Researchers have found new types of cellulases which can be used to make biofuels and bioproducts, a study said Tuesday.
The research was led by scientists at the U.S. Department of Energy’s Joint BioEnergy Institute, based at the Lawrence Berkeley National Laboratory (Berkeley Lab), an institution conducting unclassified research across a wide range of scientific disciplines managed by University of California Berkeley (UC Berkeley).
The cellulases were cultured from a microbiome in a way different from typical approaches to use isolated organisms to obtain enzymes, said the study published in a recent edition of the Nature Microbiology journal.
The scientists first studied the microbial menagerie present in a few cups of municipal compost, and found that 70 percent of the enzymatic activity originated from cellulases produced by a cluster of uncultivated bacteria in the compost.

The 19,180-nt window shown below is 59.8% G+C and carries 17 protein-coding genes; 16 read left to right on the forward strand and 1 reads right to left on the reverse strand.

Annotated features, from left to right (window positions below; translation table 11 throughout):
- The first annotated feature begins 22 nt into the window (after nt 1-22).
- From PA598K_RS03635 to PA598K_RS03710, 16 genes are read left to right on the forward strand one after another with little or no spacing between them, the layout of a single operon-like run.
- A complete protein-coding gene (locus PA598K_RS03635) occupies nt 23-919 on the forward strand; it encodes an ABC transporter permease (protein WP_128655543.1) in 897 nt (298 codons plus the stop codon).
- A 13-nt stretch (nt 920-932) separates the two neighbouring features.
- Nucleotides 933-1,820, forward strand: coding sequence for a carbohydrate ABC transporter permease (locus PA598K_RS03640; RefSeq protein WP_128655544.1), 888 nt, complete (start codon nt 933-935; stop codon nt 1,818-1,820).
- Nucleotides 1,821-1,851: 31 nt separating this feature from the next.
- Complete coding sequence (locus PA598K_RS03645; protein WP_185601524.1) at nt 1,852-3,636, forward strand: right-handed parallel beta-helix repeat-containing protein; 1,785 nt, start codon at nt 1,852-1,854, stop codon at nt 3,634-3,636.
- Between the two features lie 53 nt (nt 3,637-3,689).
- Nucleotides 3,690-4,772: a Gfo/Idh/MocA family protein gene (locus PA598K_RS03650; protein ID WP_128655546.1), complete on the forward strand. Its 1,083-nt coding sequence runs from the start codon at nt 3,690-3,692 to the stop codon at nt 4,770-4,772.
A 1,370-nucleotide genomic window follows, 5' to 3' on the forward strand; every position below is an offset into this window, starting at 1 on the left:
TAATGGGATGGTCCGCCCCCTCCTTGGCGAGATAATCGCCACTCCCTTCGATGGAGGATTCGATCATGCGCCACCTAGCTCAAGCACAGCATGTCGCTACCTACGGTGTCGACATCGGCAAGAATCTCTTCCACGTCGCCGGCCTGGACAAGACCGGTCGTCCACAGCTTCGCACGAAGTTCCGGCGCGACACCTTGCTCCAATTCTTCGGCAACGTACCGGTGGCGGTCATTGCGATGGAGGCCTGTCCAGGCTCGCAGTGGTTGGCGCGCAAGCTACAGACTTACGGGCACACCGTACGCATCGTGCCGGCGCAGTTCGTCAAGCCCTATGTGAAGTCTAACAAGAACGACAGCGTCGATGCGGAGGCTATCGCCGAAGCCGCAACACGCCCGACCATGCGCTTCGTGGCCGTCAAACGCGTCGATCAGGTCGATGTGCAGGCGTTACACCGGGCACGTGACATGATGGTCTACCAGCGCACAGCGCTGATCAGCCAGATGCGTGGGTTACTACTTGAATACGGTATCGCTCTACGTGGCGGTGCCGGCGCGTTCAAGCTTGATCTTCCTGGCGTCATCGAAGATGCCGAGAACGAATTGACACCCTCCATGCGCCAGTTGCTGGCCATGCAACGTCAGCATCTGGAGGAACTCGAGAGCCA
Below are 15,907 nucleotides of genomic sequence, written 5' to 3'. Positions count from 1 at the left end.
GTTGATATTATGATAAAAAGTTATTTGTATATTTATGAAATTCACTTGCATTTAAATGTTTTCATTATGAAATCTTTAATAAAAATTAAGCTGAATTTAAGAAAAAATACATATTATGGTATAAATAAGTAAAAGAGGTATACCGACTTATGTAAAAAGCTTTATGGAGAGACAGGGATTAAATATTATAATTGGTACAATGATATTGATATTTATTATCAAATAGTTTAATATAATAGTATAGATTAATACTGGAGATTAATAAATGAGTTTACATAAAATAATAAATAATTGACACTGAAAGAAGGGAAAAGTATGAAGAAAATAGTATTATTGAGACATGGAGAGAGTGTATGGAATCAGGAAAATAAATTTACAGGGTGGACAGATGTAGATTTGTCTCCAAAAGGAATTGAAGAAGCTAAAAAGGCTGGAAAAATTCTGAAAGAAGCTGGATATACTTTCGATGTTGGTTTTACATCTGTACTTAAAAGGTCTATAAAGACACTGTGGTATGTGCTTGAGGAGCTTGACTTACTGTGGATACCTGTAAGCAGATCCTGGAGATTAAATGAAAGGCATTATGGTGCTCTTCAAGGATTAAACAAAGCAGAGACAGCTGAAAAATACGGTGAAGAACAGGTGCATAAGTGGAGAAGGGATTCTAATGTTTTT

The enzymes easily broke down the cellulose in plant biomass into glucose when temperatures reached 80 degrees Celsius, according to their observation.
Because some microbes are difficult to culture in a lab, scientists are cultivating microbes living in communities, as they occur in the wild, which makes it possible for them to see things that cannot be seen when they are isolated, said Steve Singer, a senior scientist in Berkeley Lab’s Biological Systems and Engineering Division.
This helped the scientists discover new types of enzymes that are only produced by microbes in communities.
The bacterial population produced cellulases that were arranged in remarkably robust carbohydrate-protein complexes in a structure that is stable enough for them to be used for commercial biofuels production.
Unlike other cellulases that degrade more easily at high temperatures, the new enzymes possess a key advantage — stability, which enjoys a high commercial value of making biofuels and bioproducts.